Micro Welding in Far-Removed or Hard-to-get-to Worksites
Strain gauges can create as much stress as they measure. Designed to record or detect stress or force being applied to bridges, tunnels, wind turbines, or other load-bearing structures, oft times engineers are attaching strain gauges in places far removed from the nearest electrical outlet or in spots that are difficult to access. Moreover, temperature conditions may require gauges to be welded to key components rather than attached using epoxy.
When strain gauges are attached using a fine spot weld, usually less than one millimeter in diameter, remote work areas may not have power for your run-of-the-mill micro welder, like a Sunstone CDSP welder. Or, the work area may be difficult to access, such as at the top of a wind turbine or communications tower.
In those instances, engineers are turning to the Sunstone Scout, a battery-powered, micro welder. The Scout packs 100 Ws of power, more than enough energy to attach a strain gauge or work with other electronic devices. With a single charge the Scout will deliver up to 2,000 welds and recharges in six hours.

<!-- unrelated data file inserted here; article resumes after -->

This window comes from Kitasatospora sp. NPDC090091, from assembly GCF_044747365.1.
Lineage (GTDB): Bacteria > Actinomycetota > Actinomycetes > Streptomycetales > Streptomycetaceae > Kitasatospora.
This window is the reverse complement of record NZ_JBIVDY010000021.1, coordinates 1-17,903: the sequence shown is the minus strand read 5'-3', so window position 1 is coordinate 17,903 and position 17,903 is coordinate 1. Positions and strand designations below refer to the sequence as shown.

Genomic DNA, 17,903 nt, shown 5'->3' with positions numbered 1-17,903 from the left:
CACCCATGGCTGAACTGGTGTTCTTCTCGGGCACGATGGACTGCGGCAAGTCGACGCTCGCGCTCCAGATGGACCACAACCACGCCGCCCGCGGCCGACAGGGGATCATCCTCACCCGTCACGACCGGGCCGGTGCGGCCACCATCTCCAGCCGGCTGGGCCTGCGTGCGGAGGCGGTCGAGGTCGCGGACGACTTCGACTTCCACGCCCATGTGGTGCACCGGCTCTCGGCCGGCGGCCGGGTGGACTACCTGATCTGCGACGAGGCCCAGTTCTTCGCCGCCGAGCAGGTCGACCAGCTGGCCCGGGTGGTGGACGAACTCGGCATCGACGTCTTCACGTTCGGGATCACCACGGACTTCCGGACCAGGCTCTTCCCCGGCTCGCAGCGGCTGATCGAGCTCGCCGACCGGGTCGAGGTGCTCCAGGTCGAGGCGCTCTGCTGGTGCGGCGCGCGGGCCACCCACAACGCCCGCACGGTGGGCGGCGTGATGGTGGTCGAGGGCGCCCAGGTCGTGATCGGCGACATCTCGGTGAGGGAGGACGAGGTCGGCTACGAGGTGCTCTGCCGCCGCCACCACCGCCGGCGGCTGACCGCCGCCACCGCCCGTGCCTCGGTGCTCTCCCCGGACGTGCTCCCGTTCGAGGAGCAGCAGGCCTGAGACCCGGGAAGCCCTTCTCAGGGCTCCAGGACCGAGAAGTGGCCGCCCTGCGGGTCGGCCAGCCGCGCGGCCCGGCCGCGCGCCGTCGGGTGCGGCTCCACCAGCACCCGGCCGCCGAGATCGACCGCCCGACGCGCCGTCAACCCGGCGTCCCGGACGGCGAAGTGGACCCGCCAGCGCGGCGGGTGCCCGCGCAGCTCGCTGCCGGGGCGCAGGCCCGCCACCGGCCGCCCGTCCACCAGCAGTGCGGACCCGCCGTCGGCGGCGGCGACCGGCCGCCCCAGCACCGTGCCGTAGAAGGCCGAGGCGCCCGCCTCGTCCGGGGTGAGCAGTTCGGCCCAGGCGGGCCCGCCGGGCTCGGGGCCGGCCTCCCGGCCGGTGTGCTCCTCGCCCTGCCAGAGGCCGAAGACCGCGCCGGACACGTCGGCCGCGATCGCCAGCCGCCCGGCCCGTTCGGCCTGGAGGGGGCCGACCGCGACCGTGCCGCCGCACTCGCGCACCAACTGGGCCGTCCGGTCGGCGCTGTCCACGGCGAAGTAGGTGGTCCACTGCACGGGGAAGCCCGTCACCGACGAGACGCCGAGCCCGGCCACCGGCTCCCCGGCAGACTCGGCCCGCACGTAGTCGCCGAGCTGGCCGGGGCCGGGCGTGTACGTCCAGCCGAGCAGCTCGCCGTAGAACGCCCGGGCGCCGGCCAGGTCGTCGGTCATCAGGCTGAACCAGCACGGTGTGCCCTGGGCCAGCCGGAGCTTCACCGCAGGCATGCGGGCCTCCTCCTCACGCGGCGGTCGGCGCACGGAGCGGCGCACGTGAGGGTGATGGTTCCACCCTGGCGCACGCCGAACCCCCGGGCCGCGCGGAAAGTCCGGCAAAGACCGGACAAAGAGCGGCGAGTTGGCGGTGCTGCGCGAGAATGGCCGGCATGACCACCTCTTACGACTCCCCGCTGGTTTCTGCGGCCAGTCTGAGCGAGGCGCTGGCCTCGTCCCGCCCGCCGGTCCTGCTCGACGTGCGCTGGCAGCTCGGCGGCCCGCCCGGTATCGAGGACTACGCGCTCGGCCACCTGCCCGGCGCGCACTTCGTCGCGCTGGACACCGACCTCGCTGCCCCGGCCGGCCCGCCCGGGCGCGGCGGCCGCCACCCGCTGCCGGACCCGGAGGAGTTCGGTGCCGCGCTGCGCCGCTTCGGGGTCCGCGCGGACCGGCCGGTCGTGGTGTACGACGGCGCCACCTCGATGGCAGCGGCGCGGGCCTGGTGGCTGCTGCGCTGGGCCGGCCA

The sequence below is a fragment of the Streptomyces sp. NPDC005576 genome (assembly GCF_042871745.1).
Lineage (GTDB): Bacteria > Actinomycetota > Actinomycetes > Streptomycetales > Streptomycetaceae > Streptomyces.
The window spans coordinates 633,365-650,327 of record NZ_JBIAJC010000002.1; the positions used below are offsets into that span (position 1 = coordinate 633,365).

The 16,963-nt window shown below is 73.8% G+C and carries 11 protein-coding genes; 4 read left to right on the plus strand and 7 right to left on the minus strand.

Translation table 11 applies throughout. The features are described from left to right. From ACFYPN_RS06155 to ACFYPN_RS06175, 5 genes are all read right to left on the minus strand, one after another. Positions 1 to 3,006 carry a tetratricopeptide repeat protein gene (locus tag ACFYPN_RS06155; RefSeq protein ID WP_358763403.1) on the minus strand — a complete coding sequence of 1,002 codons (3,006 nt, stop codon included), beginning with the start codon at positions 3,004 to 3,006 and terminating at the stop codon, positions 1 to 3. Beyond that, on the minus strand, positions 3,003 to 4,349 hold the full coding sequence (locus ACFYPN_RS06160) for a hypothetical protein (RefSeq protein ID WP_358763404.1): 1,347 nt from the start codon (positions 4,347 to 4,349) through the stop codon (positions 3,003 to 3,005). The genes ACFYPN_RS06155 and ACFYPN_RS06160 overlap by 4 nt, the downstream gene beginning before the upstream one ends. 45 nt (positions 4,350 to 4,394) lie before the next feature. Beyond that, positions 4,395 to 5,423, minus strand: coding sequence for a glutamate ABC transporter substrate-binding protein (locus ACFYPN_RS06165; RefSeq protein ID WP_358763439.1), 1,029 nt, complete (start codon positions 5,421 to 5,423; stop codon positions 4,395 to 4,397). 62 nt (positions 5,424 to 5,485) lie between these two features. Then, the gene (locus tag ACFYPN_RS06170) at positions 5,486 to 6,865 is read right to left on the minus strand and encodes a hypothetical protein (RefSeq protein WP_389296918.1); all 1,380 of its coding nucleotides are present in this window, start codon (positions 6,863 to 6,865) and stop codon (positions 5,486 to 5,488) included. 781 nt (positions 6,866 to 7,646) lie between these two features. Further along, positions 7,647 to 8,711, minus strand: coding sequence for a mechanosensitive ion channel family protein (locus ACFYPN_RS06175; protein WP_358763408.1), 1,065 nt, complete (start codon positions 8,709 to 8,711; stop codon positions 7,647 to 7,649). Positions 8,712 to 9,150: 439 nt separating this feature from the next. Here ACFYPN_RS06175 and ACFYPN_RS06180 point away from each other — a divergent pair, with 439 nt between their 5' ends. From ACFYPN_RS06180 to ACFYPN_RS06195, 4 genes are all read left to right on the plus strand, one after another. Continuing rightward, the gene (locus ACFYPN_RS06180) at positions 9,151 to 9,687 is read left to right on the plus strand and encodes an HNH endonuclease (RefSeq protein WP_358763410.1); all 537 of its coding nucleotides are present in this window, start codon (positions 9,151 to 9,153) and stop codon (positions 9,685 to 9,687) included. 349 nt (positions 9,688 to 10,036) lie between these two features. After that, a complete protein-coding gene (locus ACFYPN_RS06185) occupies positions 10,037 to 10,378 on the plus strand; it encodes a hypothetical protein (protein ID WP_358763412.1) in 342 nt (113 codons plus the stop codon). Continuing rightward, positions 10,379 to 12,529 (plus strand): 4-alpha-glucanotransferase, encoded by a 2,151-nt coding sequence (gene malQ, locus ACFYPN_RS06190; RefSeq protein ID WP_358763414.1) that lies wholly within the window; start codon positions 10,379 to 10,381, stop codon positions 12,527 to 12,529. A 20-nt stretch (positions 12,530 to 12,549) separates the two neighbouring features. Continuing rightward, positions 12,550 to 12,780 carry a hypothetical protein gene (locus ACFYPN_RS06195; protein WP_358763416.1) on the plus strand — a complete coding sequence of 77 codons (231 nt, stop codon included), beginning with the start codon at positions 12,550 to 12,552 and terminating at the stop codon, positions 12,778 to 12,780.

“The Scout serves a unique niche in civil engineering,” says Thane Kennedy, product manager at Sunstone. “For those times when you need a tiny weld in a tight spot, the Scout is the perfect solution. In Australia, for example, energy companies are taking the Scout into the bush. It’s small enough to throw into the back of truck, helicopter, or bush plane.”
Weighing in at 11.4 kg, the Scout can be attached to a utility belt or safety point using it’s unique, center handle. Operators will also appreciate the Scout’s storage compartment, which keeps hand attachments and cables safely tucked away when not in use.
To promote the Scout’s remote appeal, Sunstone produced an entertaining video that turned heads for its creativity and cinematography.